Anyone else secretly (ok, not so secretly) glad summer is over? Don’t get me wrong, I love the idea of summer, but somehow, it’s just not as exciting when you’re a working adult. It’s like – look, here are all these fun activities that you can only do these 3 months a year! Beaches and bar crawls! Cookouts! Beers on patios! Except… there’s laundry. And the gym. And bills and chores and cleaning to do. Let’s not dive deeper into the Boston humidity in July. So that wonderful, fanciful idea of summer turns into just an idea.
Not to say I didn’t have a good summer – I did! (Clearly, because I haven’t been around here much ?) Highlights include a great weekend up in Plum Island, MA, another long weekend in Portsmouth, NH, a Red Sox game, many brunches with family and friends – and you better believe a whole lot of good food. Some day, we’ll have to make it back up to Burlington, VT – we’re very skilled in that both Randall and I managed to get sick the one week we took vacation. Yes, in the middle of August. Pretty naturally gifted if I do say so myself….
Randall likes to joke that I’m from the South. I’m not really, just from a rural area. PA = mid-Atlantic y’all. He grew up on a beach, which I think is equally unimaginable.
But sometimes I say silly things at work like, “Well, do you know anything at all about the dairy industry?” (True story – this happened at work yesterday.) Because even just growing up parallel to farming and agriculture, you learn a lot more specialized knowledge than you’d think. Somehow, the maintenance of dry cows and sexed sperm doesn’t come up as often when you grow up in suburbia. Who’da thunk it….
Balsamic vinegar may or may not be my one true love.
Sometimes, life get busy. Or it gets hard. And you’re just too exhausted at the end of the day to make a complicated dinner. It may be one of those weeks where you eat cheese and crackers at networking events for dinner. Wine is your serving of fruit in those instances. Just go for it – remember red wine is healthy in moderation.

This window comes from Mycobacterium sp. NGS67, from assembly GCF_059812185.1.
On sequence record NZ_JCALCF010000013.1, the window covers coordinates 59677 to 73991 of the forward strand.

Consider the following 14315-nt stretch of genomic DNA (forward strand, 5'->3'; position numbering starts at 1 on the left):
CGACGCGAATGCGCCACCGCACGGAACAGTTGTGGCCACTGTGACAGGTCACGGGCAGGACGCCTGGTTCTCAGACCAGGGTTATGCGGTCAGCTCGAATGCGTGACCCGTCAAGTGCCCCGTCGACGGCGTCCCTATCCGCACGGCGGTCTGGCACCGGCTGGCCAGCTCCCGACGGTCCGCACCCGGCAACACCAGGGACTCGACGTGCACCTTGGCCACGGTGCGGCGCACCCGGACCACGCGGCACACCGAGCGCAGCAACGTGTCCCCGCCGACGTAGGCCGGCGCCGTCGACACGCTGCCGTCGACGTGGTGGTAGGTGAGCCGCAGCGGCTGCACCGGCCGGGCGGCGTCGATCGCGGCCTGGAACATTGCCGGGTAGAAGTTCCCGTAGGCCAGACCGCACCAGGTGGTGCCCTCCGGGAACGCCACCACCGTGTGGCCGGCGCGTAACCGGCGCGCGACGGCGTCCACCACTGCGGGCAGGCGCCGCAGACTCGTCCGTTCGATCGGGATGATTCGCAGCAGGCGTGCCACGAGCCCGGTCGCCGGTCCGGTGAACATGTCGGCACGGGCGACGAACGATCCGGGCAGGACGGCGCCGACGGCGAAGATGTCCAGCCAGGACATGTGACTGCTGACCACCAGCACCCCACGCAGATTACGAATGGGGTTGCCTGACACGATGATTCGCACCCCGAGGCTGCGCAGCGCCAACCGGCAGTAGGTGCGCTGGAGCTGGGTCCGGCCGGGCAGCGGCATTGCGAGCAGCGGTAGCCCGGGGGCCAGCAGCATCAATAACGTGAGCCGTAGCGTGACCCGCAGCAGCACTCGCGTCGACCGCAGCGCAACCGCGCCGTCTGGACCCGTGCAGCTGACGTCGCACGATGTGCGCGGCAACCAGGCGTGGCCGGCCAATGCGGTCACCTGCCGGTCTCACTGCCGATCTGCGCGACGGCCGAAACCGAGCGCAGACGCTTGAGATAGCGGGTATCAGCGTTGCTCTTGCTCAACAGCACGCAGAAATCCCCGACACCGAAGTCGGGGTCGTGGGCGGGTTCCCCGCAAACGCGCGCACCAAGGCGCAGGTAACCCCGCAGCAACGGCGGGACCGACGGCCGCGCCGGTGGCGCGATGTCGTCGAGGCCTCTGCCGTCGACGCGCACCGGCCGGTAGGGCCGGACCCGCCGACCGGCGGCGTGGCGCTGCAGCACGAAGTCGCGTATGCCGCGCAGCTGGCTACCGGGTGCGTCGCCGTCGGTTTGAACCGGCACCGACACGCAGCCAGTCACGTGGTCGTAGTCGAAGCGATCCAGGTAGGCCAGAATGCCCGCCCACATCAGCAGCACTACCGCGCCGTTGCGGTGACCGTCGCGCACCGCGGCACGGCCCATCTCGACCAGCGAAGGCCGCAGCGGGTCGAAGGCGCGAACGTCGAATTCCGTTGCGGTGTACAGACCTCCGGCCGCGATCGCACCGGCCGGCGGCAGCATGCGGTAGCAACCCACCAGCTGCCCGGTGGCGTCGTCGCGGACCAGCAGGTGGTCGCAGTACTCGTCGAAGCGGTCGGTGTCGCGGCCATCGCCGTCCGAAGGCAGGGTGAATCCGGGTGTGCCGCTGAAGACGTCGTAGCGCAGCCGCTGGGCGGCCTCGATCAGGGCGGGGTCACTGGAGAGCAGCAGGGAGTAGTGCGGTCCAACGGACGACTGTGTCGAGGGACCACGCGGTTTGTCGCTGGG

People often ask me what I make most at home. Truthfully, even if I love something, I’ll probably only make it exactly the same way once or twice a year. I have an enormous backlog of recipes to try – from bloggers, from cookbooks, etc…. which makes it really hard to justify making the same thing, even if it is a house favorite, too terribly often.
What more often happens is that we experiment with a particular theme: galettes, hand pies, random things to throw into pasta. And of course, risotto. We probably go through more arborio rice in a year than most people do in ten years time….
Boston keeps insisting that it’s winter, so that means we can still talk about beets right? Because I really like beets.
Beets are these awesome underappreciated gems. My prior experience with them probably mirrors most people’s – my grandfather ate pickled red beets and eggs, while my uncles talked about how eating too many beets will turn your pee pink. Family – gotta love them….